Every year, a new Madden football game comes out, and every year it claims to be more “realistic” than the last. The most recent iteration requires you—as general manager, coach, and player—to not only throw masterful back-shoulder strikes in the end zone, but also to conduct mid-season free-agent negotiations and run weekly practices. It’s taken as a given that the realer these sports games get—not only on the field, but also off—the better the game experience will be. One day, no doubt, the role-playing aspect that these games have adopted will extend to choosing whether or not to join class-action concussion litigation against the NFL, all for the sake of a more true-to-life experience.
Madden’s relentless drive to merge reality and virtual has done more than squelch fun. Beside squeezing out its own direct competitors, the unquestioned quest for the “true” sports experience has also cost us innovation in the world of arcade-style riffs on traditional sports. These wonderfully idiosyncratic games, often only barely recognizable as professional sports, have largely gone by the wayside. Oh sure, they still exist—many have been remade for current consoles—and Nintendo has its own brand of quasi-sports Wii experiences. But EA’s humorless dominance of the market has all but assured the eventual extinction of arcade sports games, if just in spirit. In pre-memoriam, let us celebrate the greatest titles in unrealistic sports gaming history.
The Littlest Pugilist: Mike Tyson’s Punch-Out!!, 1987
Generally speaking, the smaller the boxer, the bigger the mouth. Back in his heyday, if you had asked, say, Prince Naseem if he could take on Evander Holyfield or Lennox Lewis (two of the better heavyweights of their era), he’d probably laugh and say it wasn’t worth his time. He’d say that he would dance circles around them and they’d get TKO’d through sheer dizziness. But boxing has weight classes for a reason, and one good shot from either of those guys on the 120-pound showman would result in instant regicide.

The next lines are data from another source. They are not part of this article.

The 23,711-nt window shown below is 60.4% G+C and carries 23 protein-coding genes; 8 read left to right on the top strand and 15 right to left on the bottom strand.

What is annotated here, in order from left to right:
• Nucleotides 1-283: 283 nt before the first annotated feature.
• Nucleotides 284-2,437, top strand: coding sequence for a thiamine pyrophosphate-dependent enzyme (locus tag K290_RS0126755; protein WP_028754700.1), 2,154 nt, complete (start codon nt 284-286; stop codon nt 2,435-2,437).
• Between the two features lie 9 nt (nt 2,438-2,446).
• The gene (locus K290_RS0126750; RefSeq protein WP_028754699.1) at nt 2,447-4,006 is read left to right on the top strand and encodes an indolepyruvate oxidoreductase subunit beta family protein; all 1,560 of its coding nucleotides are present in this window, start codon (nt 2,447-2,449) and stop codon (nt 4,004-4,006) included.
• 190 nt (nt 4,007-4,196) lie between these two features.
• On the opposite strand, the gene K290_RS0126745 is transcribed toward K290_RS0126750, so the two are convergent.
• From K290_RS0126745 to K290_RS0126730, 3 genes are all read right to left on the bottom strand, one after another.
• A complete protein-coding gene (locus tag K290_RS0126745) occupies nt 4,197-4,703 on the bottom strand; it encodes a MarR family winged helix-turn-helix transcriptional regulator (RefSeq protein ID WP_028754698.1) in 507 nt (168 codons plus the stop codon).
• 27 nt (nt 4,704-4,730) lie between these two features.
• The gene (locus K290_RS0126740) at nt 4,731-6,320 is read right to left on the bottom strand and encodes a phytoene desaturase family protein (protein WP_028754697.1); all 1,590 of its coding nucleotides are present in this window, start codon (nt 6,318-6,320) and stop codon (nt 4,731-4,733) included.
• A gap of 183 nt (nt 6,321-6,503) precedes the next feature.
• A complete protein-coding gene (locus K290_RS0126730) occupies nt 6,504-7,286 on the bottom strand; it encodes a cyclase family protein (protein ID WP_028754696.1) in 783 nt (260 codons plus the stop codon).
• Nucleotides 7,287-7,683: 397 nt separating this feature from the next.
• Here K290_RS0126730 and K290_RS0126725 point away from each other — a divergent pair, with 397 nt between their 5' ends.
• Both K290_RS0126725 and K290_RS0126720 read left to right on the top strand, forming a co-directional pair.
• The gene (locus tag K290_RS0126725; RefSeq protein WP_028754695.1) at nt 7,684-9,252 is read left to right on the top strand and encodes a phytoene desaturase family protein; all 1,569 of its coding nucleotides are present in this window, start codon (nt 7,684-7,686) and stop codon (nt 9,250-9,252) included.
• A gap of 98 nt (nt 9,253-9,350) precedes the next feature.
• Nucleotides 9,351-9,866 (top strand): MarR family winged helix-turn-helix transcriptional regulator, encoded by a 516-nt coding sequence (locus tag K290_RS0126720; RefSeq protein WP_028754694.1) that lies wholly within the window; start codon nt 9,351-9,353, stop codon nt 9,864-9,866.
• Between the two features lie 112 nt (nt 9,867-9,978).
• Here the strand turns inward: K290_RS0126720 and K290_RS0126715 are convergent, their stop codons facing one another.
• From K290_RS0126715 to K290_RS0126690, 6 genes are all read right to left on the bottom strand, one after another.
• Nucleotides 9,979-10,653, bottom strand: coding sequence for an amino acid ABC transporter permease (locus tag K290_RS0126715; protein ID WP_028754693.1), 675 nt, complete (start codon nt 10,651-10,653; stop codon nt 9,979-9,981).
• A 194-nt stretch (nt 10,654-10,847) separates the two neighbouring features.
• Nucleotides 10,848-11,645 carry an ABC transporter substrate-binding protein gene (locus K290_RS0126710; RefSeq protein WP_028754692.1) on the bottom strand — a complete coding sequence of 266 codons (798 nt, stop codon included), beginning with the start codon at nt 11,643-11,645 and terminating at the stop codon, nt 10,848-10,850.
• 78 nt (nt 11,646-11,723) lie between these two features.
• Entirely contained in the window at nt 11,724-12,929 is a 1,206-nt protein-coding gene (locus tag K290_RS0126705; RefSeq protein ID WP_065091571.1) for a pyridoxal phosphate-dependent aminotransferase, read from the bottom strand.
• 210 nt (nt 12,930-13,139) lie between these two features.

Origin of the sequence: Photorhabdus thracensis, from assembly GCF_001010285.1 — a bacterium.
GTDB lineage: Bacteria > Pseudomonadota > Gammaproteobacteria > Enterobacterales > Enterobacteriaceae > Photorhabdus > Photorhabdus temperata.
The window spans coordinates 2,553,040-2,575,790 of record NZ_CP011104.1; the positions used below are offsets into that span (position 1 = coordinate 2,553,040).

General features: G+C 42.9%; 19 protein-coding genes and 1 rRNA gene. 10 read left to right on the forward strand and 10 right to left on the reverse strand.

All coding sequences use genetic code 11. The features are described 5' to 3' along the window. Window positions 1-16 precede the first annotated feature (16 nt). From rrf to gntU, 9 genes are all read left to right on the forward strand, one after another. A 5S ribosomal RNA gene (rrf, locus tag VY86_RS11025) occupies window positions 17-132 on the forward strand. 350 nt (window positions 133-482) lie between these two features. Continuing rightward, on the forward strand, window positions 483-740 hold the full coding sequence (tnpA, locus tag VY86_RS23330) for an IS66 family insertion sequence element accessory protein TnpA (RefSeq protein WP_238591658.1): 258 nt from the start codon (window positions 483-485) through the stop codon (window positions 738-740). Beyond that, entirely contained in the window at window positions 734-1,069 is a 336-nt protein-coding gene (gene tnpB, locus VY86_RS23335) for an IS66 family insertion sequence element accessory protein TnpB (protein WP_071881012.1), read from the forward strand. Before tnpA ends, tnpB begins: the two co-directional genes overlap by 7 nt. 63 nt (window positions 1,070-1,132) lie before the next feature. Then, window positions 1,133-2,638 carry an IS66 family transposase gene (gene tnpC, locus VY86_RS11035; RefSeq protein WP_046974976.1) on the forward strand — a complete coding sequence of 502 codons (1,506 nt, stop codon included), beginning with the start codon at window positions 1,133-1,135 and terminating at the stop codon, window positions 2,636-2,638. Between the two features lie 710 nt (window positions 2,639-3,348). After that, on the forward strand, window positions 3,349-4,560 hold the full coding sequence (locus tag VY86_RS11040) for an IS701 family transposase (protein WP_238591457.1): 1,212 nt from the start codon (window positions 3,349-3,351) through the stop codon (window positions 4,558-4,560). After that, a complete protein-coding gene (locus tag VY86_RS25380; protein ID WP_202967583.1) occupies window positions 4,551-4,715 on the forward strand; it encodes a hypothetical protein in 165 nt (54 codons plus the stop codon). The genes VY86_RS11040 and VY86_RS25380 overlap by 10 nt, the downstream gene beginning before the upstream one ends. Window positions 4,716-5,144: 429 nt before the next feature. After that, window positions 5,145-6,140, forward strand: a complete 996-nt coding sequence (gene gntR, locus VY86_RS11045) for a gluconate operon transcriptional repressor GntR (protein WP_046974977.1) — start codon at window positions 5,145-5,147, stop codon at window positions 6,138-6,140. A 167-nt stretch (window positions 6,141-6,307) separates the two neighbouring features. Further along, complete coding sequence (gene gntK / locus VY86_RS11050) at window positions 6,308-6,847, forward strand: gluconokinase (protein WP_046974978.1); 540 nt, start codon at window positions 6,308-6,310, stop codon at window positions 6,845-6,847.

Little Mac, the star of Mike Tyson’s Punch-Out!!, was seemingly undaunted by his size disadvantage. Mac was 4’8’’ on tiptoes and weighed in at an unintimidating 107 pounds. He didn’t have Naseem’s flash, but Mac did have a huge uppercut, used to devastating effect on opponents that outweighed him many times over. Would Iron Mike Tyson lose to a 107-pound white dude from the Bronx? Not today—not even if Mac joined the Nintendo Fun Club.
The Ron Artest Experience: Arch Rivals, 1989
No one disputes that the NBA of Michael Jordan’s era was a different beast than pro basketball today. It was just a more physical thing, closer to hockey or professional wrestling than many people appreciate. Today’s coddled players complain if they don’t get a foul call over the slightest contact. (A few minutes in the paint with longtime Knicks enforcer Charles Oakley would teach them some manners.)
Arch Rivals, a 1989 game from Midway, brutally encapsulates the sharp-elbowed epoch by introducing sucker punching as a legitimate form of sportsmanship. The in-game violence wasn’t so much of a shock in Blades Of Steel, the era’s preeminent hockey game, but basketball is typically a less pugilistic enterprise. Being able to deck a guy and steal the ball—with no foul call—on the hardwood was flagrantly wonderful. In true gladiatorial fashion, fans would throw trash onto the court, foreshadowing the infamous “Malice In The Palace” over a decade later.
Honorable Mentions: Base Wars, 1991; Bill Laimbeer’s Combat Basketball, 1991; Super Dodgeball, 1987
THE GOLDEN AGE
Boom Shakalakalaka: NBA Jam, 1993